Posted on: 30/04/2021
An important ‘knowing’ in the mind of the very young child is the realisation that the world is bigger than they themselves are. Helping children to develop not just self-awareness but also empathy, the ability to self-regulate and the resilience to cope with difficult times are all emotional skills that careful choices in literature can support with. But so too can a text that reminds us all that we sometimes simply need a bit of perspective and to realise that there are means and ways of dealing with upsets and disappointments and more complex feelings and experiences such as grief. This month’s selection of new children’s books very much reflects this theme of emotional awareness by helping children and young people observe the experiences of others – in both human and creature form. In fact, research suggests that protagonists who are animals are sometimes easier for children to identify with than humans. In Matthew Hodson’s At This Very Moment, perspective and our place in the world is explored. In Barbara Throws a Wobbler by Nadia Shireen, Barbara (as the title would suggest) loses her cool and then learns how to regain it. Jess Butterworth’s poignant and bold new novel for older children – Into the Volcano – explores fear, grief and – ultimately – healing. Finally, trio Liz Brownlee, Matt Goodfellow and Laura Mucha together with illustrator Victoria Jane Wheeler bring us an anthology of insightful and very real poems in Being Me: Poems About Thoughts, Worries and Feelings.
This gentle picture book, which is just as perfect for when a quiet moment is needed during the day as it is for a bedtime story, has a timeless quality to it. Artist and poet Hodson has an extensive client list ranging from Converse to Fortnum & Mason and as well as having won several awards and creating many successful exhibitions, teaches illustration at Leeds Arts University. Reminiscent of Robert Browning’s Song from Pippa Passes (a verse drama which has far more complex themes than the innocent ones in this most famous of verses from the work), there is every sense of all being right with the world: we meet a mouse who, At this very moment… is waking up in the morning sun. There’s a huge whale singing whale song, deep beneath the sea. And as you sit and read this book somewhere there’s a swarm of bees. Rubbing pollen on their knees, there’s a swarm of bees. But not only are animals featured; so too is a mountain, quite deserted and just ‘being’. There are potatoes too, underground growing in the dirt. And in readiness for the final page, As you sit and read this book there is singing in the jungle. Chirps and honks and knocks and hoots as the light fades low. We turn the page to see the sweetest of illustrations that depicts a mother bear with her cub and the words, And as you sit and read this book somewhere there’s a baby. There are babies everywhere drifting off to sleep. A lullaby of a book that would be perfect for young children at bedtime or a good message to give young children around how to self-soothe.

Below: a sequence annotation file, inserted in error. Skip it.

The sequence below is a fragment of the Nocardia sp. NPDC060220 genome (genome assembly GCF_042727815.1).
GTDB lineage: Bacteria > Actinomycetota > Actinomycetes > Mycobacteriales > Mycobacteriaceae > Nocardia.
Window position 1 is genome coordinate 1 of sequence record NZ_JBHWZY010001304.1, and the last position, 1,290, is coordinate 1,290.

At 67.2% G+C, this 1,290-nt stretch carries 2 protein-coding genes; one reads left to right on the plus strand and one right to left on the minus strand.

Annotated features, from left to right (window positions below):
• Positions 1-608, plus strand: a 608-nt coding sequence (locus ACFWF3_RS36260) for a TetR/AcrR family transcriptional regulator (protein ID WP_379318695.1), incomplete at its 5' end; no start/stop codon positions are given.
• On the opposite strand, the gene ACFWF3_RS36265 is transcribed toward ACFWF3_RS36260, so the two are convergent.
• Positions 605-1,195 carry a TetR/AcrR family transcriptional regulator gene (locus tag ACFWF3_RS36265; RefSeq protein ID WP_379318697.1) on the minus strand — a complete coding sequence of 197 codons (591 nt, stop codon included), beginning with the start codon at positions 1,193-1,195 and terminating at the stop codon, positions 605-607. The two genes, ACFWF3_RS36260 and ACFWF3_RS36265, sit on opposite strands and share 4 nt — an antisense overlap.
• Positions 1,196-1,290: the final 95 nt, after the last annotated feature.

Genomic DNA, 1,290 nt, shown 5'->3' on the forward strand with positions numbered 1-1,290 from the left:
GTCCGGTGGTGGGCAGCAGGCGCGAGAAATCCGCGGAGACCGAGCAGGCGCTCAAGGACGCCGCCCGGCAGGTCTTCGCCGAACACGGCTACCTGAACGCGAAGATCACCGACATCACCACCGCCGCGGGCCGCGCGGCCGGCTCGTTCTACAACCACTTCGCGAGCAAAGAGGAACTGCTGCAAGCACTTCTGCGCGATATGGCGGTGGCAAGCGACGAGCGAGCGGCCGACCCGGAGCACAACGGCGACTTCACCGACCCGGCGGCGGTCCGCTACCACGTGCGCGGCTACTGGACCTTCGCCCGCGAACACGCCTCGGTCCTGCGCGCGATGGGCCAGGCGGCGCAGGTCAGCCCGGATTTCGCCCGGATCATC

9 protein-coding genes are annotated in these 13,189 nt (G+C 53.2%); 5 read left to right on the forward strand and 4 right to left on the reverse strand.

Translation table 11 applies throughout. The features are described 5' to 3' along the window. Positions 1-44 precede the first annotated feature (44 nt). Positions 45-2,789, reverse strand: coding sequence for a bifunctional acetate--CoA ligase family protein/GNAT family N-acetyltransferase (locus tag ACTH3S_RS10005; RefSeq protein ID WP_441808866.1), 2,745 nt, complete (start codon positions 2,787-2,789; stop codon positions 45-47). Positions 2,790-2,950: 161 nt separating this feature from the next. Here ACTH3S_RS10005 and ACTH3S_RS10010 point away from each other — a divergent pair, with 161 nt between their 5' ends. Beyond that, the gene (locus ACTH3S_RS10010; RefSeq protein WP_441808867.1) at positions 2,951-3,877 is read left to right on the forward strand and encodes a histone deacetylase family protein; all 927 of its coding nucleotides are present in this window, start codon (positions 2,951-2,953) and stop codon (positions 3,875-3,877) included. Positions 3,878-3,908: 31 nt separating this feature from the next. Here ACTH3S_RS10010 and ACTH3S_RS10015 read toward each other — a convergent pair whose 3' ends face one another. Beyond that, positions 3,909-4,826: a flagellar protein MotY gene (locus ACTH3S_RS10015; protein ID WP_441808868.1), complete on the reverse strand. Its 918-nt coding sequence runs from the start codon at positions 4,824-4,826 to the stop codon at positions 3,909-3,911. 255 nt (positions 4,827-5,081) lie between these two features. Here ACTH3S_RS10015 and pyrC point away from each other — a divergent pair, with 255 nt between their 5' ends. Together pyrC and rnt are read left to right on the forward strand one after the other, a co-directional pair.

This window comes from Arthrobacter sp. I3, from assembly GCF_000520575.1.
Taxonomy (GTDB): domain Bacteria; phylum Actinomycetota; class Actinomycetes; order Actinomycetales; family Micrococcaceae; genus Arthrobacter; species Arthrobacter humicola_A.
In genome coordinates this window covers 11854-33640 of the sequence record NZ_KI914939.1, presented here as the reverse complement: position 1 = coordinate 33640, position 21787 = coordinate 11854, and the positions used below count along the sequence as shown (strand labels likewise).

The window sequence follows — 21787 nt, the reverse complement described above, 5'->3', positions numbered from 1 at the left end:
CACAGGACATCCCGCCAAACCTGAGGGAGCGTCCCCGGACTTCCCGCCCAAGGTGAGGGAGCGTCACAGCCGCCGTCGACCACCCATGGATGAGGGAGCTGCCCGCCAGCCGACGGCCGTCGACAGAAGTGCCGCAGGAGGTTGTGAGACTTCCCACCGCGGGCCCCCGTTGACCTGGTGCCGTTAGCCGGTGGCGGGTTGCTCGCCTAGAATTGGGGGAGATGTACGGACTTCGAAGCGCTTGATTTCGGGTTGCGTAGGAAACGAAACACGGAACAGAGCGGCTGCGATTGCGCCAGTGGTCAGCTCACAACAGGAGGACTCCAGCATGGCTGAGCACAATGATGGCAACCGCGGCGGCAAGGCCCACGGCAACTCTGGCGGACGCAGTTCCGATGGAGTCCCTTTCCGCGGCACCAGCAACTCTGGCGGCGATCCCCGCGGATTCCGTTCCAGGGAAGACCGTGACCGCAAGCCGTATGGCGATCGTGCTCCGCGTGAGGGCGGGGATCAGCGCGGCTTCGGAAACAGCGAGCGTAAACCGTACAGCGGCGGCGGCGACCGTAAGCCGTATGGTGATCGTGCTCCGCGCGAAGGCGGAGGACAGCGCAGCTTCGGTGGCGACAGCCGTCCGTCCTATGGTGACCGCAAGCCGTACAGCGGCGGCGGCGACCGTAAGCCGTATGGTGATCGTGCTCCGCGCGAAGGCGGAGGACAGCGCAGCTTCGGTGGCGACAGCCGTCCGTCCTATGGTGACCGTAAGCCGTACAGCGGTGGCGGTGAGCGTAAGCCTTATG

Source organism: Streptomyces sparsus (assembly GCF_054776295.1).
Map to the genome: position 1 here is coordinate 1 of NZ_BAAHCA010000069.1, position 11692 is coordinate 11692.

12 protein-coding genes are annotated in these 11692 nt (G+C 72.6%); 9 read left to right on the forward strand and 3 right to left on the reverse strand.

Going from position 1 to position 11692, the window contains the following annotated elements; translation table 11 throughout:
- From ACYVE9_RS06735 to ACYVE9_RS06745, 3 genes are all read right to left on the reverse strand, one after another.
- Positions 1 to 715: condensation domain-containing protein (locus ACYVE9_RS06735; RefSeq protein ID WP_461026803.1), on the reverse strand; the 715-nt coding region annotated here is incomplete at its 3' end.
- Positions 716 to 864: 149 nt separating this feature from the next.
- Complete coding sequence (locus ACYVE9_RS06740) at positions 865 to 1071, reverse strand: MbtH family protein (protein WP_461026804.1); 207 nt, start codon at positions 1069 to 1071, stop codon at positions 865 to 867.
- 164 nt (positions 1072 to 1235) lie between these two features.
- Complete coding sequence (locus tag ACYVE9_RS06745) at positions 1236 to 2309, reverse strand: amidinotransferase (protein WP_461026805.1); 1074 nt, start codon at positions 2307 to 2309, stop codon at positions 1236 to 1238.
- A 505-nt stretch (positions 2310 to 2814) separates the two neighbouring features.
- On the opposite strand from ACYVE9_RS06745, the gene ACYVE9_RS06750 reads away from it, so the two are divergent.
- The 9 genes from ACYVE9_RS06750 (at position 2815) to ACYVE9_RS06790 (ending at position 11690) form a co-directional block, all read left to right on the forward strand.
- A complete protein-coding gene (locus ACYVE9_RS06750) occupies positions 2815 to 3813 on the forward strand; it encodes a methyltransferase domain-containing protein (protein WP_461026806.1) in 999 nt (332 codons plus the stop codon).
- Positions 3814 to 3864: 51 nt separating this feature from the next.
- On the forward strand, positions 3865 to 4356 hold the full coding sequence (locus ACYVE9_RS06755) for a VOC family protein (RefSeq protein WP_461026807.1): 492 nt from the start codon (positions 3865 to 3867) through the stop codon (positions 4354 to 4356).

There’s no gentle preamble to the ‘problem’ in this hilarious yet important new picture book from Nadia Shireen: Barbara is in a very bad mood. And it would seem that several small incidents have led Barbara to lose all sense of perspective: a sock problem; …at lunchtime there had been a strange pea. Barbara (who is, incidentally, a cat) is properly glum so when her ice-cream topples off her cone, poor Barbara throws a GREAT BIG wobbler. And it is at this point that the Wobbler takes on its own shape – visible to others and not just Barbara: The Wobbler hovered in the air. Gloopy and heavy, like an angry jelly. (which is surely one of the most perfect similes there could be…) Quite literally consumed and swamped by the Wobbler, Barbara struggles to stay in control then decides she needs ‘out’. But how? Whatever the furious, and by now weary mog does, the Wobbler copies. So Barbara resorts to shouting the rudest of insults in an attempt to get her tormentor to stop: Stinky bumhead…A funny and insightful book that would be perfect for children prone to sulks or those moments where moods spiral out of control. It’d also be a great read to support with PSHCE, not least because there’s a handy guide at the end of the book to other bad moods, including fig. 2: The Tizzy which is Usually noticed around bedtime or when a precious item has been lost. and fig. 4: The Huff When something is definitely not your fault but everyone is saying that it’s your fault.